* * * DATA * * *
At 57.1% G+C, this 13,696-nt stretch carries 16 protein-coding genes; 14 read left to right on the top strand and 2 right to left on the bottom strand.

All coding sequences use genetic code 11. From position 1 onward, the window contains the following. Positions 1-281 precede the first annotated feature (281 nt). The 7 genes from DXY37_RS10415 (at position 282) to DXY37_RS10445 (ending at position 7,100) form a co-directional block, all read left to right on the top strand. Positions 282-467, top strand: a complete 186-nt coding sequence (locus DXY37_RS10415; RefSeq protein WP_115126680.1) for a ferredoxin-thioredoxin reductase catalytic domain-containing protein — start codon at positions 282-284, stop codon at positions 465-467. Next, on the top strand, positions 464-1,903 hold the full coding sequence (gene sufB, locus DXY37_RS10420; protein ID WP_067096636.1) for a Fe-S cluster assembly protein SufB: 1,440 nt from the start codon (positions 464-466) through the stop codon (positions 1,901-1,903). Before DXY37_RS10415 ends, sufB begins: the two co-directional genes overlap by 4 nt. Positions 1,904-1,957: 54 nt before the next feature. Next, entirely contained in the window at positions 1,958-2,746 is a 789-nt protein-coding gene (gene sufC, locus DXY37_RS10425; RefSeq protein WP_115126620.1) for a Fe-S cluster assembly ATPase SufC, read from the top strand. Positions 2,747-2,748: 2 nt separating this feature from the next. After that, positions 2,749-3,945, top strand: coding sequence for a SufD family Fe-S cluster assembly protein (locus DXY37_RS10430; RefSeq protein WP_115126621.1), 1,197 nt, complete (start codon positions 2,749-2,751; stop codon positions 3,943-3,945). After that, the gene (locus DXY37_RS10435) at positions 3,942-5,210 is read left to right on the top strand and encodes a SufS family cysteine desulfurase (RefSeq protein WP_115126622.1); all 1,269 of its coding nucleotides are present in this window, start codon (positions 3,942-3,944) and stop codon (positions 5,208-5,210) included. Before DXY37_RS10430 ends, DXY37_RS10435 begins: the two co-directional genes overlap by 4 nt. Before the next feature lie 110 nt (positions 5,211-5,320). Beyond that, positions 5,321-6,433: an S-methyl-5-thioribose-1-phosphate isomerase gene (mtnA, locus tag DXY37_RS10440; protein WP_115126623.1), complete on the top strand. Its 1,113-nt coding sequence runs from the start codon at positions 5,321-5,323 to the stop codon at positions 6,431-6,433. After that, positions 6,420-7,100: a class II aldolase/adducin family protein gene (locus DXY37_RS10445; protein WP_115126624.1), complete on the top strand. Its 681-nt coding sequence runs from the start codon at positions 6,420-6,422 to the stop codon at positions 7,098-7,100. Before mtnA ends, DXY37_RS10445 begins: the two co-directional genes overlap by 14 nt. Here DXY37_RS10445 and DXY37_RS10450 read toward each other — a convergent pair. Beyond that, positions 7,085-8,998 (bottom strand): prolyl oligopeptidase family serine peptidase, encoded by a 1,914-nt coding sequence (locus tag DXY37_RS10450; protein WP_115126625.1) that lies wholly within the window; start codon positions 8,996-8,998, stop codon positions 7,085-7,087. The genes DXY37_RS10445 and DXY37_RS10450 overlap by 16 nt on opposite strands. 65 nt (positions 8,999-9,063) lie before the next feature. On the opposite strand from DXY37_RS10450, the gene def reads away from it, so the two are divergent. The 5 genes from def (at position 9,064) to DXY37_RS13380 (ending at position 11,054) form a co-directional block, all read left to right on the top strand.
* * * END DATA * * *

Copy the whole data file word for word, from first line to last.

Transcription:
At 57.1% G+C, this 13,696-nt stretch carries 16 protein-coding genes; 14 read left to right on the top strand and 2 right to left on the bottom strand.

All coding sequences use genetic code 11. From position 1 onward, the window contains the following. Positions 1-281 precede the first annotated feature (281 nt). The 7 genes from DXY37_RS10415 (at position 282) to DXY37_RS10445 (ending at position 7,100) form a co-directional block, all read left to right on the top strand. Positions 282-467, top strand: a complete 186-nt coding sequence (locus DXY37_RS10415; RefSeq protein WP_115126680.1) for a ferredoxin-thioredoxin reductase catalytic domain-containing protein — start codon at positions 282-284, stop codon at positions 465-467. Next, on the top strand, positions 464-1,903 hold the full coding sequence (gene sufB, locus DXY37_RS10420; protein ID WP_067096636.1) for a Fe-S cluster assembly protein SufB: 1,440 nt from the start codon (positions 464-466) through the stop codon (positions 1,901-1,903). Before DXY37_RS10415 ends, sufB begins: the two co-directional genes overlap by 4 nt. Positions 1,904-1,957: 54 nt before the next feature. Next, entirely contained in the window at positions 1,958-2,746 is a 789-nt protein-coding gene (gene sufC, locus DXY37_RS10425; RefSeq protein WP_115126620.1) for a Fe-S cluster assembly ATPase SufC, read from the top strand. Positions 2,747-2,748: 2 nt separating this feature from the next. After that, positions 2,749-3,945, top strand: coding sequence for a SufD family Fe-S cluster assembly protein (locus DXY37_RS10430; RefSeq protein WP_115126621.1), 1,197 nt, complete (start codon positions 2,749-2,751; stop codon positions 3,943-3,945). After that, the gene (locus DXY37_RS10435) at positions 3,942-5,210 is read left to right on the top strand and encodes a SufS family cysteine desulfurase (RefSeq protein WP_115126622.1); all 1,269 of its coding nucleotides are present in this window, start codon (positions 3,942-3,944) and stop codon (positions 5,208-5,210) included. Before DXY37_RS10430 ends, DXY37_RS10435 begins: the two co-directional genes overlap by 4 nt. Before the next feature lie 110 nt (positions 5,211-5,320). Beyond that, positions 5,321-6,433: an S-methyl-5-thioribose-1-phosphate isomerase gene (mtnA, locus tag DXY37_RS10440; protein WP_115126623.1), complete on the top strand. Its 1,113-nt coding sequence runs from the start codon at positions 5,321-5,323 to the stop codon at positions 6,431-6,433. After that, positions 6,420-7,100: a class II aldolase/adducin family protein gene (locus DXY37_RS10445; protein WP_115126624.1), complete on the top strand. Its 681-nt coding sequence runs from the start codon at positions 6,420-6,422 to the stop codon at positions 7,098-7,100. Before mtnA ends, DXY37_RS10445 begins: the two co-directional genes overlap by 14 nt. Here DXY37_RS10445 and DXY37_RS10450 read toward each other — a convergent pair. Beyond that, positions 7,085-8,998 (bottom strand): prolyl oligopeptidase family serine peptidase, encoded by a 1,914-nt coding sequence (locus tag DXY37_RS10450; protein WP_115126625.1) that lies wholly within the window; start codon positions 8,996-8,998, stop codon positions 7,085-7,087. The genes DXY37_RS10445 and DXY37_RS10450 overlap by 16 nt on opposite strands. 65 nt (positions 8,999-9,063) lie before the next feature. On the opposite strand from DXY37_RS10450, the gene def reads away from it, so the two are divergent. The 5 genes from def (at position 9,064) to DXY37_RS13380 (ending at position 11,054) form a co-directional block, all read left to right on the top strand.